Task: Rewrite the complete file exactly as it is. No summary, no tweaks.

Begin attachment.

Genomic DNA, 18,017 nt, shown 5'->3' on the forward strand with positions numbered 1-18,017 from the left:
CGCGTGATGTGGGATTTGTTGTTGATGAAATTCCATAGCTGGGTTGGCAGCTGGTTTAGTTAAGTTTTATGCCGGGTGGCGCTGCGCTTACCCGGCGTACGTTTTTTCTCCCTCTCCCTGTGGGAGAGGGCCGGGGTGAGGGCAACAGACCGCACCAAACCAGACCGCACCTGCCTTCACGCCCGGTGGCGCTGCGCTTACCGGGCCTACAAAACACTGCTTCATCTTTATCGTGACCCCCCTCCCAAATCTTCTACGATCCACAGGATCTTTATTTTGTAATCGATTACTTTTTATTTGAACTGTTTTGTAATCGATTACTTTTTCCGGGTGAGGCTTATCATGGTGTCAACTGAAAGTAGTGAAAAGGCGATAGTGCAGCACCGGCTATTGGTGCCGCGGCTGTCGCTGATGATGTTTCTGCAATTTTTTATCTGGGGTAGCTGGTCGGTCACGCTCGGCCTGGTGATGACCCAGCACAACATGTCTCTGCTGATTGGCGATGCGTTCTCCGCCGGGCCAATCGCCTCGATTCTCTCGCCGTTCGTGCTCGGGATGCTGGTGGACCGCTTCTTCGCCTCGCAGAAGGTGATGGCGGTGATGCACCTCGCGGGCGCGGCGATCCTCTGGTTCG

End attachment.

Genomic DNA, 18,017 nt, shown 5'->3' on the forward strand with positions numbered 1-18,017 from the left:
CGCGTGATGTGGGATTTGTTGTTGATGAAATTCCATAGCTGGGTTGGCAGCTGGTTTAGTTAAGTTTTATGCCGGGTGGCGCTGCGCTTACCCGGCGTACGTTTTTTCTCCCTCTCCCTGTGGGAGAGGGCCGGGGTGAGGGCAACAGACCGCACCAAACCAGACCGCACCTGCCTTCACGCCCGGTGGCGCTGCGCTTACCGGGCCTACAAAACACTGCTTCATCTTTATCGTGACCCCCCTCCCAAATCTTCTACGATCCACAGGATCTTTATTTTGTAATCGATTACTTTTTATTTGAACTGTTTTGTAATCGATTACTTTTTCCGGGTGAGGCTTATCATGGTGTCAACTGAAAGTAGTGAAAAGGCGATAGTGCAGCACCGGCTATTGGTGCCGCGGCTGTCGCTGATGATGTTTCTGCAATTTTTTATCTGGGGTAGCTGGTCGGTCACGCTCGGCCTGGTGATGACCCAGCACAACATGTCTCTGCTGATTGGCGATGCGTTCTCCGCCGGGCCAATCGCCTCGATTCTCTCGCCGTTCGTGCTCGGGATGCTGGTGGACCGCTTCTTCGCCTCGCAGAAGGTGATGGCGGTGATGCACCTCGCGGGCGCGGCGATCCTCTGGTTCG